Sunday, May 18, 2008

Paperback 96: Jeopardy Is My Job / Stephen Marlowe (Gold Medal s1214)

Paperback 96: Gold Medal s1214 (PBO, 1962)
Title: Jeopardy Is My Job
Author: Stephen Marlowe
Cover artist: uncredited

Yours for: SOLD! (5/19/08)


Best things about this cover:

  • "Jeopardy Is My Job: The Alex Trebek Story" - exciting!
  • If you cover up or otherwise ignore the dot on the "i" in SPAIN, it really really looks like SPAM. I imagine that Chester Drum there is putting on his spam-handling gloves.
  • What is he doing with that glove? Is he about to commit a crime? Or give some kind of probing examination? The whole thing is very O.J.
  • I like how he's balancing Madrid on the very tip of his index finger

Best things about this back cover:

  • Ugh, too much text
  • "Robbie Hartshorn" - Well that's a silly name. I wonder if his heart (or hart) has been shorn, and if so, what that means.
  • "They were paid a monthly stipend to do their drinking on foreign shores" - How do I get that job
  • This whole description sounded boring to me until I got to "... the cave where Ruy lived with a gypsy woman ..." That has narrative possibilities.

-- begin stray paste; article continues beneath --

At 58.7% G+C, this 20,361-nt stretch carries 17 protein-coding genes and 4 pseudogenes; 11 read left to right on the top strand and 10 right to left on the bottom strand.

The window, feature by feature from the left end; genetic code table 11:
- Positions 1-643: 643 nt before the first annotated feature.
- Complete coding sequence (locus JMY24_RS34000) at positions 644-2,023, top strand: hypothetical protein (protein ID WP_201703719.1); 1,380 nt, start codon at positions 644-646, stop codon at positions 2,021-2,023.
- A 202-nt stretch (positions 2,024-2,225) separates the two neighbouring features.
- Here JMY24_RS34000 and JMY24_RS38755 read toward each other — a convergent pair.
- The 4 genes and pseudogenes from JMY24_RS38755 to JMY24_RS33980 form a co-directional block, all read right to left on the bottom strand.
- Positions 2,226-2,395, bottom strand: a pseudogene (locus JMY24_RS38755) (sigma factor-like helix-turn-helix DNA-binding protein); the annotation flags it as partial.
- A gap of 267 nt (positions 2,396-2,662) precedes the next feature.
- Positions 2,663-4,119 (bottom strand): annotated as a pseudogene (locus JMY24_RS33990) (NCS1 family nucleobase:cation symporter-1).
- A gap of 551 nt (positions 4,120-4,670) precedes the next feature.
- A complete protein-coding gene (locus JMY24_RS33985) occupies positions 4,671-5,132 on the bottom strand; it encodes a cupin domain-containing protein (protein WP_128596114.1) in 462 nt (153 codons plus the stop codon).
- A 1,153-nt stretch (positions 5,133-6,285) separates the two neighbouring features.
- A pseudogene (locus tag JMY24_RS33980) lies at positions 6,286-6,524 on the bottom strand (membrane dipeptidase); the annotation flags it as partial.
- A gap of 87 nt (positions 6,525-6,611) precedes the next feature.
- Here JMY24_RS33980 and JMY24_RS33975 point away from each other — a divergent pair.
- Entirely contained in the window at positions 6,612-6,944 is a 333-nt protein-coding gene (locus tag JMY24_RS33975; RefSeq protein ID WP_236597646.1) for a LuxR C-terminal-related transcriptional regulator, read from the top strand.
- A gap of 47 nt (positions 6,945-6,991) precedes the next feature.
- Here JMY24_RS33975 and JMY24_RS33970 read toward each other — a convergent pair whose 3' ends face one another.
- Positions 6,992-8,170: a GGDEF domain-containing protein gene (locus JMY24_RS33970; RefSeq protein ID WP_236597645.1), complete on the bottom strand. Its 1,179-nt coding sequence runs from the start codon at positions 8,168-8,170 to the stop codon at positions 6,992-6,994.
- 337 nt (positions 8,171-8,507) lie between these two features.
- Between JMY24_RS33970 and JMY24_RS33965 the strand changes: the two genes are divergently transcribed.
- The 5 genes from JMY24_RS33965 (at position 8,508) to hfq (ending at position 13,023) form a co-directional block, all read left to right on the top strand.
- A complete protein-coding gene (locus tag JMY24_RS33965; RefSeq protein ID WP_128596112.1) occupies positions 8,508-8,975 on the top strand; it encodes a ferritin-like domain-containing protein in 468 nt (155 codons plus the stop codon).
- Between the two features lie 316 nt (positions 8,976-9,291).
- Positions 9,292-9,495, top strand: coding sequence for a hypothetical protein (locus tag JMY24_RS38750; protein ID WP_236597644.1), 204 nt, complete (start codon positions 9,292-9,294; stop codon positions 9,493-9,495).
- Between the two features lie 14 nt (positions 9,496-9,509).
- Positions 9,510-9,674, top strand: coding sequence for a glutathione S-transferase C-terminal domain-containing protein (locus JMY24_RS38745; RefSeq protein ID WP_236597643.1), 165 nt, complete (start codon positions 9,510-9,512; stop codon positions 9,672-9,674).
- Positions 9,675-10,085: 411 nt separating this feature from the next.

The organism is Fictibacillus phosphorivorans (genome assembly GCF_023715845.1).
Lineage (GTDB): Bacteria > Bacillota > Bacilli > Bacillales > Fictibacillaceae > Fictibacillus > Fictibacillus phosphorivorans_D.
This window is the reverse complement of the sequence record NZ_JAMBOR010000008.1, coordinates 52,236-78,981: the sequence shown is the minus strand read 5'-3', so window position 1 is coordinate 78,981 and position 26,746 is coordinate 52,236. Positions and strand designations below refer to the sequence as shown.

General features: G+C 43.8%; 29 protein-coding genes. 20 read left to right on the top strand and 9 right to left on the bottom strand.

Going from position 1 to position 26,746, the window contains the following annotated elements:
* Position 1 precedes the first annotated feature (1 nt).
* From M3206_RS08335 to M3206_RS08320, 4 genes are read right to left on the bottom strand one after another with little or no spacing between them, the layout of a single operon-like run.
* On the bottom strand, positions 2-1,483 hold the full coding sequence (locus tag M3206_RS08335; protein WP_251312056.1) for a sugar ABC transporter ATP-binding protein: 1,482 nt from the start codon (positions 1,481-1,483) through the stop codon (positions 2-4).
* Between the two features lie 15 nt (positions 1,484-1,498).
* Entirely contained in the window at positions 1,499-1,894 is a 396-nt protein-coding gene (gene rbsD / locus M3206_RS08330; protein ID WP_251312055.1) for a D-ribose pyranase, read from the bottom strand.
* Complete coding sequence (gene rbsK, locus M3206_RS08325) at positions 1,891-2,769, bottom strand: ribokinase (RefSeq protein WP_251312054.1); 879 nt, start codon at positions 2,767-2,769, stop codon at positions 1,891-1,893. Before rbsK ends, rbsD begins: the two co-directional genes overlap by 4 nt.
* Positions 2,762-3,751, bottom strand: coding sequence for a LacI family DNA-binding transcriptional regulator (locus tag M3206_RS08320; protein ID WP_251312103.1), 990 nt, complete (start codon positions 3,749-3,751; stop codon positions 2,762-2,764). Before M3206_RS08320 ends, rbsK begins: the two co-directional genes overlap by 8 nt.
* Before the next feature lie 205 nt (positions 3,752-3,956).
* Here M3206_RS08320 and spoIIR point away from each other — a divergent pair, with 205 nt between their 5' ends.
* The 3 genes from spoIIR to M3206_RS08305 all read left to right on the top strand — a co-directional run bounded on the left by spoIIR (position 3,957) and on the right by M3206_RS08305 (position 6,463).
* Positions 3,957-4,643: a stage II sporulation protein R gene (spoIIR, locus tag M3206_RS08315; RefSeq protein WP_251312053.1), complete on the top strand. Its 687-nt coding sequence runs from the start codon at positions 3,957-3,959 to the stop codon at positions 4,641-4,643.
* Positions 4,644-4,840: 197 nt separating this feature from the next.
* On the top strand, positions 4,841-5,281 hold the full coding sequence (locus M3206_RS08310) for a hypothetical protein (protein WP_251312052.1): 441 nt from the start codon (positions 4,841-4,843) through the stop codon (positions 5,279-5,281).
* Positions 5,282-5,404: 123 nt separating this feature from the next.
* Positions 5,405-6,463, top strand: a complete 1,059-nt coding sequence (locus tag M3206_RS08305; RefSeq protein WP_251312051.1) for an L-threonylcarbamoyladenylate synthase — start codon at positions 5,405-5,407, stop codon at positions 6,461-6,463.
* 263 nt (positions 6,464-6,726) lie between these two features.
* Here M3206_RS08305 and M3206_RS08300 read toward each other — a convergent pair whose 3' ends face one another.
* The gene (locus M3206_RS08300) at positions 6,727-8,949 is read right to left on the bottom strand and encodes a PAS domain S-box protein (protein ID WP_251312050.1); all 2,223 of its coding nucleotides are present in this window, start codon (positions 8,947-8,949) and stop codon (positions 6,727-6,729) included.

PAGE 123~

"You are free to go," one of the Guardia said in English. "The Colonel says to tell you if you do not leave Rondo before dark," he added, the words heavily accented and hard to understand, "you are being in bad trouble."


~RP

6 comments:

Orange said...

Hart's horn = antler?

Michael5000 said...

Chester Drum - (his hat + his hands) = Portugal!

Anonymous said...

I am being in bad writer.

jack said...

"Robbie Hartshorn"

No no, this is from before smileys were in widespread use. It's the old-fashioned way of writing "Robbie 'hearts' horn." That is, he digs trumpet players, maaaaaan.

Say, when he gets out of Rondo, do you think he might drive away in a Sonata-Allegro?

direstraits said...

Man, I missed those caves last time I was on the Costa del Sol.

xenobiologista said...

Sorry to nitpick, but I think the name reads as "hart's horn" (as in the antlers of a deer). Only comes to mind because of Orson Scott Card's "Hart's Hope".

I like Jack's interpretation though.